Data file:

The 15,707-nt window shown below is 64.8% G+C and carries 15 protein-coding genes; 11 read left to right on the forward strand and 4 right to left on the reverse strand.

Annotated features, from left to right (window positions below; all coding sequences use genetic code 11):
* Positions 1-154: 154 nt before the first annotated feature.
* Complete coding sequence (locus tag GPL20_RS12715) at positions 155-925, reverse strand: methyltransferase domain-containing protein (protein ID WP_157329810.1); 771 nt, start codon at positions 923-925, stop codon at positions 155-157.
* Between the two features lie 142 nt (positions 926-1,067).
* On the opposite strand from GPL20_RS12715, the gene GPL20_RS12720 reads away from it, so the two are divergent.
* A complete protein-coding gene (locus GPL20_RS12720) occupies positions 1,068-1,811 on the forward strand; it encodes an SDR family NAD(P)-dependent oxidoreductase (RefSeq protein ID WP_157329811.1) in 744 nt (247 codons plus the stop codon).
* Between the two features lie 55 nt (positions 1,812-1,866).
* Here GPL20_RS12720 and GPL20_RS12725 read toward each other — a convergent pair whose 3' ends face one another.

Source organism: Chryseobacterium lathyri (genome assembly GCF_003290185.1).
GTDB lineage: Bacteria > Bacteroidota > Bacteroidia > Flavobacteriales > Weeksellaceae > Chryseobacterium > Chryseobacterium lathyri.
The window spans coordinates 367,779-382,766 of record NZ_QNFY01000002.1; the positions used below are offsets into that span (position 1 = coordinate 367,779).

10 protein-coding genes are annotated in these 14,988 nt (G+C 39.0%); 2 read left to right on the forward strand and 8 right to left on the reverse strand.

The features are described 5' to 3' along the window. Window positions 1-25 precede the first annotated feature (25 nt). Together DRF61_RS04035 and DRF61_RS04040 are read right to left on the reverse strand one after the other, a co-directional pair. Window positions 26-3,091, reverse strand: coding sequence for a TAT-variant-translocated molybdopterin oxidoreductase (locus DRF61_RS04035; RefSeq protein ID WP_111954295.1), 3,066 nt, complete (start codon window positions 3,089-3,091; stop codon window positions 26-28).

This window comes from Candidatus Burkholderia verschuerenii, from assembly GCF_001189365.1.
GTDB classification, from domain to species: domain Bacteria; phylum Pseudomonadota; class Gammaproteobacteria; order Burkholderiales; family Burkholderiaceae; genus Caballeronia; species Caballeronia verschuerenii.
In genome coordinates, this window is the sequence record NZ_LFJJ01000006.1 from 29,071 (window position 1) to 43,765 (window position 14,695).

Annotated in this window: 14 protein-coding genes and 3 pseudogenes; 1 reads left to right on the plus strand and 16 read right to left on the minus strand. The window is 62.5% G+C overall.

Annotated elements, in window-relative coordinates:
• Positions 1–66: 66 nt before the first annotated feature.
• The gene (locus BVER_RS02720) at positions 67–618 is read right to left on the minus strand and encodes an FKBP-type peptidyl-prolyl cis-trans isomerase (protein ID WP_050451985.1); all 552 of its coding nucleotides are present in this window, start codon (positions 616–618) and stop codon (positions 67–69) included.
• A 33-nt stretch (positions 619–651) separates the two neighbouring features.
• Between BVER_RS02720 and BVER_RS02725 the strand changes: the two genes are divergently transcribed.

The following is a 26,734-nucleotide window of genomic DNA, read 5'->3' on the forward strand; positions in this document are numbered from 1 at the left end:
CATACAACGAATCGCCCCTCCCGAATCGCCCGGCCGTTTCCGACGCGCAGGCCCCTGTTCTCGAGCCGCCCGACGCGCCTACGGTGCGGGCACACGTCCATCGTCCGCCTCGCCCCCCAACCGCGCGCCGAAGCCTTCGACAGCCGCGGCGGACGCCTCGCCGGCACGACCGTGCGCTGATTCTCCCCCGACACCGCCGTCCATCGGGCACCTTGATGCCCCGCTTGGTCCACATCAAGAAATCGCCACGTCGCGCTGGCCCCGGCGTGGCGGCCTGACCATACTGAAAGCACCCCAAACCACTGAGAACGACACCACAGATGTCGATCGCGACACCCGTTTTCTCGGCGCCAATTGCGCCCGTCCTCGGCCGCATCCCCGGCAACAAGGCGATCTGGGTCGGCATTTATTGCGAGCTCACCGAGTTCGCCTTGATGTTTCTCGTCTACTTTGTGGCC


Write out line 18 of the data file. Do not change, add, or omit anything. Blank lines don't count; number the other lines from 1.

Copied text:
Annotated in this window: 14 protein-coding genes and 3 pseudogenes; 1 reads left to right on the plus strand and 16 read right to left on the minus strand. The window is 62.5% G+C overall.